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How Does Frost And Wordsworth Convey The Contrast Of Innocence And Experience Of Life Through Nature In Birches And Nutting?

822 words - 4 pages

How does Frost and Wordsworth convey the contrast of innocence and experience of life through nature in Birches and Nutting?

The contrast between innocence and experience is conveyed by Frost and Wordsworth in their poems Birches and Nutting. In Nutting, William Wordsworth uses the memories of him as a young boy going 'Nutting' as a metaphor for the journeys experienced in life which can withdraw our innocence as we mature. Birches, written by Robert Frost uses nature to show how life is constant and regular and thus the cycle of life is unstoppable movement. Frost uses the innocence 'some boy' to connect with nature, and although throughout the poem the 'boy's' innocence can make him ...view middle of the document...

'enamel' is mentioned to paint a pretty picture of a glossy coating for protection that perhaps he wishes he had still in adulthood but has now been removed. The narrator speaks later of how nature can be tough on innocence, as the ice-storm bends the tree branches he writes 'I should prefer to have some boy bend them'. This suggests that he prefers imagination to reality and doesn't like to accept some harsh truths of reality. In contrast to this however, towards the end of the poem the narrator appears to be evaluating, 'Earth's the right place for love: I don't know where it;s likely to go better.', this shows his acceptance of the fact that there are limits to setting our imagination free, you must be rational. Critic Watkins said 'Frost contemplates a union with the divine, but he is earthbound' which is reflected in his line 'I don't know where it's likely to go better.', a poignant line, expressing that he cannot simply escape when he would like. He understands that within life, there will always be pain and love, and he expresses this by using the ice-storm as a metaphor for lifes painful experiences, and the way that a Birches branches can 'bend' symbolises how love in life can teach us to recover and continue.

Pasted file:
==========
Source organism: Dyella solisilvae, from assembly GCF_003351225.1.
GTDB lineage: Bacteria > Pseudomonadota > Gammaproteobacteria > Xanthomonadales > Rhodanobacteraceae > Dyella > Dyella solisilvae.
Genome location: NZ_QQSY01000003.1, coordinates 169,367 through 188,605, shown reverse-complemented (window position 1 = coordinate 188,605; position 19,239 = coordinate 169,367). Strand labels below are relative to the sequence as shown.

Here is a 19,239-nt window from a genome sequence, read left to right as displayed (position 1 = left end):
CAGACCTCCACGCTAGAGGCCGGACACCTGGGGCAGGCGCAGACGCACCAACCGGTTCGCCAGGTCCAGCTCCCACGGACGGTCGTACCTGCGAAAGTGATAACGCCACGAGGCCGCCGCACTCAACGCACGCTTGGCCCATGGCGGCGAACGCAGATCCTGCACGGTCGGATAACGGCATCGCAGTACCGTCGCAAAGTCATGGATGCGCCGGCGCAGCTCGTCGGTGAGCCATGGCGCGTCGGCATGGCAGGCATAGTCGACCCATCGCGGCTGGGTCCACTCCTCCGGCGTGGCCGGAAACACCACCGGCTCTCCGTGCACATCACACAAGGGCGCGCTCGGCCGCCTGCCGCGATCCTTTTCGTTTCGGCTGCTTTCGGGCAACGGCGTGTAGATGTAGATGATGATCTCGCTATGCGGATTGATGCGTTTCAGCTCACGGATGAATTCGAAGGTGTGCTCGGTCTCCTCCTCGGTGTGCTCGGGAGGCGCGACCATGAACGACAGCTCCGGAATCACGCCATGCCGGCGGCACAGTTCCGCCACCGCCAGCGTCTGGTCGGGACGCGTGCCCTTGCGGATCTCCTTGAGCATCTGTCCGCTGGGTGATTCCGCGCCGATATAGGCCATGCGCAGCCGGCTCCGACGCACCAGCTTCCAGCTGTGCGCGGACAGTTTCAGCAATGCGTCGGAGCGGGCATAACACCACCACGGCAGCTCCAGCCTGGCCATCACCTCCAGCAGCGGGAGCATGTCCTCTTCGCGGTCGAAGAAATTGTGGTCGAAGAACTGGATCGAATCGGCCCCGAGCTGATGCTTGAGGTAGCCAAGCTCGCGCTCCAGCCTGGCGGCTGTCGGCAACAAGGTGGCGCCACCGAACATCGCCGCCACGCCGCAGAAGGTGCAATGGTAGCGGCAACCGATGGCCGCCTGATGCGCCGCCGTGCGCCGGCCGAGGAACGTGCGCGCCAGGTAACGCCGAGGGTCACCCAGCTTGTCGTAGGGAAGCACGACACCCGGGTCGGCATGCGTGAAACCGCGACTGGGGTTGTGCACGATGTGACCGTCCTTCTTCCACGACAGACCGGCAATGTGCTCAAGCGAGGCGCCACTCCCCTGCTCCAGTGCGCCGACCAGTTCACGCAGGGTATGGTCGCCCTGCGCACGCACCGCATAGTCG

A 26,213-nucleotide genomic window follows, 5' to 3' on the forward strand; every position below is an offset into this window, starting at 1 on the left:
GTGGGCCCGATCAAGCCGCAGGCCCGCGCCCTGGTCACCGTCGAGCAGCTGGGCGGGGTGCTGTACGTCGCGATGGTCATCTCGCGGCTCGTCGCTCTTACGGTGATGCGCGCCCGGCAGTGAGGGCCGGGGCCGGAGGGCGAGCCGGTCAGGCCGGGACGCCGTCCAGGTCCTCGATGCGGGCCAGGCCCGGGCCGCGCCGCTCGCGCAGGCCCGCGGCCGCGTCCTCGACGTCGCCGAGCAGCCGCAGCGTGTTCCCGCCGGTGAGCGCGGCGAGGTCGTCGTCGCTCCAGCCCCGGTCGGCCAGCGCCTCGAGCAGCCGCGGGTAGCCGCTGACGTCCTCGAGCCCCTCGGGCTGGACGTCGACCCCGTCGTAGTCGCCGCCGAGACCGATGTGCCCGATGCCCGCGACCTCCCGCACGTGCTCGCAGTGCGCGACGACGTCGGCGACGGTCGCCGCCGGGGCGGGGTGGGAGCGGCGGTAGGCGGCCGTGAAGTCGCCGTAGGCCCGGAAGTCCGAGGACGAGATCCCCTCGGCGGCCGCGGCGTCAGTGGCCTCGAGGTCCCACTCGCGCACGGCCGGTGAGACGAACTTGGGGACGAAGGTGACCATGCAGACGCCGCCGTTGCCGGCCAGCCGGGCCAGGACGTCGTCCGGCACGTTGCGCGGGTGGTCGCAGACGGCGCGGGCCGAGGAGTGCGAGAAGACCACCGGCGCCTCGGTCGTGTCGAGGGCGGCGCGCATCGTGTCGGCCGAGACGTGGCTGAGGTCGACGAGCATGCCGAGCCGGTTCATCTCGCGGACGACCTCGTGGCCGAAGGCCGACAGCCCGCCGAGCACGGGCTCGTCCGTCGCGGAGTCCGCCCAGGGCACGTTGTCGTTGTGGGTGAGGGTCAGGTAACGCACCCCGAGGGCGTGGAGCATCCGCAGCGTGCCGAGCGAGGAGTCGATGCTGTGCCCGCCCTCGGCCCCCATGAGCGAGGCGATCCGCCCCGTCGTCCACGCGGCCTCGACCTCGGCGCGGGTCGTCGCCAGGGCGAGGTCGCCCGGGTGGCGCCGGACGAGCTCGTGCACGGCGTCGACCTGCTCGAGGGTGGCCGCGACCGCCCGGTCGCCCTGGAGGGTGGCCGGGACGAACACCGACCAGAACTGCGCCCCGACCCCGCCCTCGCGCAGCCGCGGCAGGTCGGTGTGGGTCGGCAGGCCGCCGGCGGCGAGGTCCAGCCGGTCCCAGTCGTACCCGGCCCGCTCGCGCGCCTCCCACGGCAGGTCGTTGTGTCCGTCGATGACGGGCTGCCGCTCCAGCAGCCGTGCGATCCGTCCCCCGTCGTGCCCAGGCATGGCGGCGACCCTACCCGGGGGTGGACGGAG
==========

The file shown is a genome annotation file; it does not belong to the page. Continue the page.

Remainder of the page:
Wordsworth uses the violent imagery of a boys anger to show how innocence can cause us to be...

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